See list belowAUG 24 196767-FM-T63FM/Deputy ChiefUse of DPS for lunar mission aborts
1. The other day Carl Huss and some of the flight Analysis Branch people gave an internal briefing on Apollo aborting procedures for the lunar landing mission starting with the translunar injection (TLI) maneuver. One thing that impressed me was the large number of situations in which dependence is given to using the Descent Propulsion System (DPS) to maneuver the combined LM/command module configuration. At that time, I remarked that some difficulty might be experienced in aligning the LM platform. This memorandum is to pass on what I have learned about that since then.
2. In the nominal lunar landing mission, the LM platform would be coarse aligned while the two spacecraft are still docked together by using a knowledge of the command module platform alignment and the relative orientation of the spacecraft navigation bases. This should be good to within something like 2° in all axes. The space- craft would then be separated and the LM would carry out a fine alignment using its own optics. Obviously, this procedure cannot be used in an abort since it involves separation. As I understand it, it is possible to utilize some position of the LM AOT in the docked configuration to see stars for alignment, but this is not done since the LM RCS propellant costs would be too large. This is not necessarily the case with aborts since we may be quite willing to use the RCS.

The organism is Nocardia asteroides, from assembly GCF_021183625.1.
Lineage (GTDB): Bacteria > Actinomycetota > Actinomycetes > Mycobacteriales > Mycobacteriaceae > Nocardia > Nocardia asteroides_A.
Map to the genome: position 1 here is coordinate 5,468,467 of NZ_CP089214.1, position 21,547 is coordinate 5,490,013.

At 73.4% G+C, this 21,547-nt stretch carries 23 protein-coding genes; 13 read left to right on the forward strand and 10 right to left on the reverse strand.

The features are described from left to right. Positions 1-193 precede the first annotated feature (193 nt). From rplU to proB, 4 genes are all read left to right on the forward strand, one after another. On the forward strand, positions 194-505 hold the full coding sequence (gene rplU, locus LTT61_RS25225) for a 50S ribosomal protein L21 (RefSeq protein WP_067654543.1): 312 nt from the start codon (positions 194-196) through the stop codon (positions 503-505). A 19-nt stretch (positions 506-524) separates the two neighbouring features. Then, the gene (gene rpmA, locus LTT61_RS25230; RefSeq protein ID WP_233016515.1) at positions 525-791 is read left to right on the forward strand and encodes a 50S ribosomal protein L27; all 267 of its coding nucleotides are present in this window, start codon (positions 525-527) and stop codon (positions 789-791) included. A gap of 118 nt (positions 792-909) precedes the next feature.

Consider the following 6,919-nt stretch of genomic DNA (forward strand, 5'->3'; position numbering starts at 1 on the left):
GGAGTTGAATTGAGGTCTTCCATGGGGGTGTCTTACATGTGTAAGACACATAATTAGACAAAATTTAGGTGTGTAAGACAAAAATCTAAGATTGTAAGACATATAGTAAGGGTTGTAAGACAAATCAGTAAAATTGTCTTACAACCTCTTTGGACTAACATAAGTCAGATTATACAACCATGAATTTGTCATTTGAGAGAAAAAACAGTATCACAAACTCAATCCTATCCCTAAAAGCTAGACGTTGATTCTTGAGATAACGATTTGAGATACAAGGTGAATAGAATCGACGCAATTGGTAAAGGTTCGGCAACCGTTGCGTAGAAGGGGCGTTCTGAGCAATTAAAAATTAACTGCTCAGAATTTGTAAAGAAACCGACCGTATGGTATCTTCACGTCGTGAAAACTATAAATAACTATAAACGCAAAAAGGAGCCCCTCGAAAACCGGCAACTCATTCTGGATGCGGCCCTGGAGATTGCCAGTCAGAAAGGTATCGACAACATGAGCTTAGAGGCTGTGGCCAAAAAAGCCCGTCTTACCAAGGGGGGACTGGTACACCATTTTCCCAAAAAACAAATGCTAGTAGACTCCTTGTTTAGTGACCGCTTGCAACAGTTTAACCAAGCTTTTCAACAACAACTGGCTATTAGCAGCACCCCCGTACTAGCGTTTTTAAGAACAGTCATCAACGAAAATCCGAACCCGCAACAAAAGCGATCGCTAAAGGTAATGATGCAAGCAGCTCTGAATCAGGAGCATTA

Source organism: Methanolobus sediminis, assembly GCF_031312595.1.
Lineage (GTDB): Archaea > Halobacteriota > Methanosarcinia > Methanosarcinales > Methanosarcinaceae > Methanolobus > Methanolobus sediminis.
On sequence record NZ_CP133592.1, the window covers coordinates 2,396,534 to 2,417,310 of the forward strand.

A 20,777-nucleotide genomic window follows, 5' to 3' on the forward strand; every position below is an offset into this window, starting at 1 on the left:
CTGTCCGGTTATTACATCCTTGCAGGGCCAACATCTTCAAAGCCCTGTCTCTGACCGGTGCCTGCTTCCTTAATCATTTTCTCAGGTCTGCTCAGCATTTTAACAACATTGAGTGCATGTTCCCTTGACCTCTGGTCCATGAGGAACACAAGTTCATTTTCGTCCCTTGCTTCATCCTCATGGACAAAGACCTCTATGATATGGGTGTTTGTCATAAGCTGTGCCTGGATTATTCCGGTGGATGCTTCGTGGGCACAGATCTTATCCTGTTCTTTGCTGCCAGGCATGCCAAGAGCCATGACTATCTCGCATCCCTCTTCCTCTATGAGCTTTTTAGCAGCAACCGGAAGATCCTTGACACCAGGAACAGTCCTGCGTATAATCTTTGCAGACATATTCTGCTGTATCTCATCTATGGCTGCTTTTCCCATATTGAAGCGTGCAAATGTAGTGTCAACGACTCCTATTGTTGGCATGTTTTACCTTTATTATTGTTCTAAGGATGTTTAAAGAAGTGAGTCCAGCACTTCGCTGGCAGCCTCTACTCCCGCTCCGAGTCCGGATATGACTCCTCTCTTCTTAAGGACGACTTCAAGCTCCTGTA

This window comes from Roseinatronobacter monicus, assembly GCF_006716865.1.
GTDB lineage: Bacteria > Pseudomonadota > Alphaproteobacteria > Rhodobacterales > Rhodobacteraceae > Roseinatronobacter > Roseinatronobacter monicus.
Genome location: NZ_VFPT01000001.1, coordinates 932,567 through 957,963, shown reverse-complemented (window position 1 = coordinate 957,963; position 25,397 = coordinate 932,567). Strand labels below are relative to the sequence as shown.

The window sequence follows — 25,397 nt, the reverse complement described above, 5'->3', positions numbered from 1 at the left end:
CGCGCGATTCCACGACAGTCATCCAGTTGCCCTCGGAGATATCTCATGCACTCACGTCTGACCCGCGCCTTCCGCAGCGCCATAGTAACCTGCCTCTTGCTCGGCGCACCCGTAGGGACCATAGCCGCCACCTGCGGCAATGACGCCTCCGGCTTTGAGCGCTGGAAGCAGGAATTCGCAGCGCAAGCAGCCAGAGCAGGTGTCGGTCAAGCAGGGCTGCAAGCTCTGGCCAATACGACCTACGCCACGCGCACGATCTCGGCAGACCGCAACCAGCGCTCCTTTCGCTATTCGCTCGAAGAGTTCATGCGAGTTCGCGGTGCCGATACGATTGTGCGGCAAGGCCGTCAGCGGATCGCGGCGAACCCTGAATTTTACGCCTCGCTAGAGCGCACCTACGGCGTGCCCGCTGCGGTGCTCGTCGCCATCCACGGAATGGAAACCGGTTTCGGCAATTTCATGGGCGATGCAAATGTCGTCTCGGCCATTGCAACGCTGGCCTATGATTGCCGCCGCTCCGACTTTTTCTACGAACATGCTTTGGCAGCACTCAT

3. A more serious problem, however, is the high probability that this cannot be done unless the vehicles are in darkness, since reflected light off various components of the spacecraft is likely to blot out the stars. It is noted that many of the abort situa- tions requiring use of the DPS will have trajectories in which the spacecraft does not go into darkness. Furthermore, the proposed abort procedures often require that the DPS burn be made within 2 hours of the abort action which puts quite a tight con- straint on getting the platform lined up. It certainly isn't a hopeless situation yet—for example, it may be that coarse align- ment of the LM platform is adequate to carry out the maneuver, although it must be emphasized that the command module platform must be operating to provide a reference to do the coarse alignment. Also, even though star patterns may not be visible in the AOT to pro- vide star identification, by using the star selection routine in the computer the coarse alignment may bring a selected bright star close enough to the center of the AOT that an assumption that it is the proper star may be acceptable. In addition, proposals are being made to shield the AOT for improved performance. Based on these things the proposed abort procedures may prove to be entirely acceptable.